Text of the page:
A resolution currently being considered by lawmakers in Ogun State, if passed, will enforce a policy that will have workers in the state’s civil service, wear the native adire fabric to their offices, once in a week.
A member of the State House of Assembly, Honourable Olayiwola Ojodu representing Abeokuta North State Constituency made this known in Abeokuta, the state capital while declaring open a 2-week Art exhibition tagged “Age of Change” to commemorate the nation’s 52nd Independence anniversary.
According to the lawmaker, “the step is being taken as part of measures to re-awaken the fast-dying cultural heritage of the people”, adding that “it is in this regard that lawmakers who are already wearing native attires and transact law making business in Yoruba language on Wednesdays would also want the civil servants, to appear in the adire fabric at least once a month.”
“The legislative configuration of the present House of Assembly has resolved to view every act of change in the State from a creative perspective by providing enabling law and edicts necessary for building a solid socio- cultural –economic future” the lawmaker stated.
The Adire fabric, also known as Adire Eleko is locally produced by in the state with a unique blend of prints that are indigenous to Egba people. One of the major tourist attraction in Abeokuta is local market where the adire fabrics are still produced using, centuries old tradition.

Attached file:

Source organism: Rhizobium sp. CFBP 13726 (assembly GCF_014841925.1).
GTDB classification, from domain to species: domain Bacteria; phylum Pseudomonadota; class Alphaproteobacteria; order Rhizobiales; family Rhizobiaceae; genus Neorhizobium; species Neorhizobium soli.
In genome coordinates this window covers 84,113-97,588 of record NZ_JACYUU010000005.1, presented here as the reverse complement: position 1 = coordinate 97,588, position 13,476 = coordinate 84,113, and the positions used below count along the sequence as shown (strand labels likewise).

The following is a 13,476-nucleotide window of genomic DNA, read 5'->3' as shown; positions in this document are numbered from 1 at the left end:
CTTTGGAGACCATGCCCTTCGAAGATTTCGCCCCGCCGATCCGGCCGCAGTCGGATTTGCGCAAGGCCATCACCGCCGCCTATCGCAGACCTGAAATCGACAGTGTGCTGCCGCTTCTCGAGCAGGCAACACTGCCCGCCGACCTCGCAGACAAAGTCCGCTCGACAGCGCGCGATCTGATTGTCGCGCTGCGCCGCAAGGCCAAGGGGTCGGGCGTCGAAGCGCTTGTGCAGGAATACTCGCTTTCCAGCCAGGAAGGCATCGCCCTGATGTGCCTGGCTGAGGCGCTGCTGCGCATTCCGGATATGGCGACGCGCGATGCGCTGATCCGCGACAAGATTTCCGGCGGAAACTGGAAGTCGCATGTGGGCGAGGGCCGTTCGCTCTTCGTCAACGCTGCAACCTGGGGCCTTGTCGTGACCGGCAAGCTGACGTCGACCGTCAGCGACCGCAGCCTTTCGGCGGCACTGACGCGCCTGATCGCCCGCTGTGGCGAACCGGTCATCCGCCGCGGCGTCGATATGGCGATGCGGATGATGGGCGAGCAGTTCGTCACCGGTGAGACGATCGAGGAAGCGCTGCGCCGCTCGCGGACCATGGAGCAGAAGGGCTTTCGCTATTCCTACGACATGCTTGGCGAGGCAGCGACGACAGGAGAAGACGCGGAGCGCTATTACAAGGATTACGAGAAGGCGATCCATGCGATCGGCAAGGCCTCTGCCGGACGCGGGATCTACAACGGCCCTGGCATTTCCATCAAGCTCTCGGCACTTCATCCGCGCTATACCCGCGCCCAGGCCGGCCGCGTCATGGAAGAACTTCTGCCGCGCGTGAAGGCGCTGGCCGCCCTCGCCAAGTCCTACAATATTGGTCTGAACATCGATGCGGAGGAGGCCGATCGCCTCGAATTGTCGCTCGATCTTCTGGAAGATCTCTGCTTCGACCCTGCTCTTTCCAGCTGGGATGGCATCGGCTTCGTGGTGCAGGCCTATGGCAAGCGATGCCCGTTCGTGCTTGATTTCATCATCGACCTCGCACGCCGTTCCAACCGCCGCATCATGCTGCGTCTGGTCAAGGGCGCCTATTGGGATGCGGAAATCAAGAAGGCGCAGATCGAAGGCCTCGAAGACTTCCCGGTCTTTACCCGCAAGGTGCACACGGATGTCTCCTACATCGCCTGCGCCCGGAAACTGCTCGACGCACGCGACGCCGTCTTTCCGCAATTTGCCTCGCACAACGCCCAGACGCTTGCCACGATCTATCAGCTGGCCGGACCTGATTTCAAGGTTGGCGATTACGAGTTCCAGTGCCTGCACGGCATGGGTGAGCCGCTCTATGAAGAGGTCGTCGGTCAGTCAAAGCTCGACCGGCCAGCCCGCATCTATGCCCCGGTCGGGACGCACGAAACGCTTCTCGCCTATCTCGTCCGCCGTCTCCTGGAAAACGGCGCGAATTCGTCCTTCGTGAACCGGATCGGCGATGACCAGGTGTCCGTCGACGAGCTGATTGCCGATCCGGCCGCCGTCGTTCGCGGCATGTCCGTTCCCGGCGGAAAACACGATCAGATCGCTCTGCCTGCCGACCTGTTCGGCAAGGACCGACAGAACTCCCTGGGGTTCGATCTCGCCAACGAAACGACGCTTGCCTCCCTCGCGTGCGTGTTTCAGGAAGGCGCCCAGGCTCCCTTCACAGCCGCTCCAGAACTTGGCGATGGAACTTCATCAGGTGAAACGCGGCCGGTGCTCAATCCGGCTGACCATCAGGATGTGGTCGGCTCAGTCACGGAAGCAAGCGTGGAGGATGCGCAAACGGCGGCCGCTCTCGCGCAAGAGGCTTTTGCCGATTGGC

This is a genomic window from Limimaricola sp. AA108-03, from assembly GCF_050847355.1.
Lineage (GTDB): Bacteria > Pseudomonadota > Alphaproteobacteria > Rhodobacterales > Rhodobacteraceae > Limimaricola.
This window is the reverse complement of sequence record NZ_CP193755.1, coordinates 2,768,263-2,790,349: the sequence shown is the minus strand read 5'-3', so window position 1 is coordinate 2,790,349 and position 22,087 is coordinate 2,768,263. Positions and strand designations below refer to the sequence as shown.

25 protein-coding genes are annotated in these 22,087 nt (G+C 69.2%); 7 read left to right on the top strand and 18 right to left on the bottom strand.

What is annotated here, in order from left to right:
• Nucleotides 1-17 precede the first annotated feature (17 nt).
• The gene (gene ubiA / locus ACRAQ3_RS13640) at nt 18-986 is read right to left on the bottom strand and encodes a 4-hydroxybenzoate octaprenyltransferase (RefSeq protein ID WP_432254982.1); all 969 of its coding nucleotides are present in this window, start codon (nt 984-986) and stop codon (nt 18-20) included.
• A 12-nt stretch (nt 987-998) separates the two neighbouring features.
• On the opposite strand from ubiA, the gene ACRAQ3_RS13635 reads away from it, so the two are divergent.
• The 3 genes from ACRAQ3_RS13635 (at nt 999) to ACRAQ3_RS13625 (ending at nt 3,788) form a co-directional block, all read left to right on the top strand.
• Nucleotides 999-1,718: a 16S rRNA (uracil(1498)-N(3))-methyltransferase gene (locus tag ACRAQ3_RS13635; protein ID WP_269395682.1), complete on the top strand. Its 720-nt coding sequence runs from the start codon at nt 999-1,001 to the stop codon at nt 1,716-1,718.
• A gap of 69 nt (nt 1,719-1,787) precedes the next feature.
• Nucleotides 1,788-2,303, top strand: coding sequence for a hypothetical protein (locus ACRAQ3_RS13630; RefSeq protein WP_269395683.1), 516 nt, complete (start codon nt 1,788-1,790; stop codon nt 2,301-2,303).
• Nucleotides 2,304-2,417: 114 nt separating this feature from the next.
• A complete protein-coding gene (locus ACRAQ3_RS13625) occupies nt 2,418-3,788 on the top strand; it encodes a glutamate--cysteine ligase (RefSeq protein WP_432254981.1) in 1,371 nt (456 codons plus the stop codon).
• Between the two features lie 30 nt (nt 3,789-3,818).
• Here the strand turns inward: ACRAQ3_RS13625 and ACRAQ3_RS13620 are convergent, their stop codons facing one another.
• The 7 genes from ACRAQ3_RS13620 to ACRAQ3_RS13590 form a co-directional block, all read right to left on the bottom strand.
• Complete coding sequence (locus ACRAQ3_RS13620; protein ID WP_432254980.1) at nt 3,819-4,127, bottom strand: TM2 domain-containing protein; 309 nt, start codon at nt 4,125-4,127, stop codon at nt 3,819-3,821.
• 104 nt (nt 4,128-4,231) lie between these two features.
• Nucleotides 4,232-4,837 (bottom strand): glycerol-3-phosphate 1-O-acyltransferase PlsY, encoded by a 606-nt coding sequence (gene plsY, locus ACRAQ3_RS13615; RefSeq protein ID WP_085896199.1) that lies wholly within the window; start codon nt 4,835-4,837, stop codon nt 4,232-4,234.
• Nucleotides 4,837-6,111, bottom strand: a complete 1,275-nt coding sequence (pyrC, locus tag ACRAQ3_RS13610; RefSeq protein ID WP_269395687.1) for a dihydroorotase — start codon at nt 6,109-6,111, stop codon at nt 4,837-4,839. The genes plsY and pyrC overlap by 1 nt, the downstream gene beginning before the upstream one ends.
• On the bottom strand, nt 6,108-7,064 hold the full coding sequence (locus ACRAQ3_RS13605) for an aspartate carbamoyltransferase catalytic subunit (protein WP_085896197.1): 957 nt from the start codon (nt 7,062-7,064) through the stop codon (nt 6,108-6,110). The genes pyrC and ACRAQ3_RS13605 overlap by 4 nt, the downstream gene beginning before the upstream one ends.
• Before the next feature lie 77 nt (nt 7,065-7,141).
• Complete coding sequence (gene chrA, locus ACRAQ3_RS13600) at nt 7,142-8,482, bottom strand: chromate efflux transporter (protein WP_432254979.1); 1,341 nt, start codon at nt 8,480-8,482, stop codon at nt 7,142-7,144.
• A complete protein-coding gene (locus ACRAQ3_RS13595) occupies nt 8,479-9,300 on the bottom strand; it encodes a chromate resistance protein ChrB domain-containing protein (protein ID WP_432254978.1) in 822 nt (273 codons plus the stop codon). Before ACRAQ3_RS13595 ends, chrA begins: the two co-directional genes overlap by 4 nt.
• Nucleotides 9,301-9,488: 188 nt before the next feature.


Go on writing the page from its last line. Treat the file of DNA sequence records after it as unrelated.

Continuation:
A similar policy is also being contemplated by the Osun state government, which seeks to enforce the fabrics as school uniform for all the students in the state public schools.
Honourable Ojodu, who is the Chairman, House Committee on Information, Culture and Tourism, noted that the recent creation of the Ministry of Culture and Tourism was to properly coordinate and guide the creative cultural potentials and tourist sites in the State.
He noted that meaningful change in any human endeavour may be sacrificial and painful, but always result in a form of satisfaction derived from new experiences.
Also speaking, the Commissioner for Culture and Tourism, Chief Olu Odeyemi said the exhibition would be made an annual event with possible international recognition at the next Olympics.
He charged students and heads of Schools to be part of the “Age of Change” by giving adequate attention to teaching Fine Arts as part of the school curriculum, saying this was the only way to jointly bring back and restore the lost glory.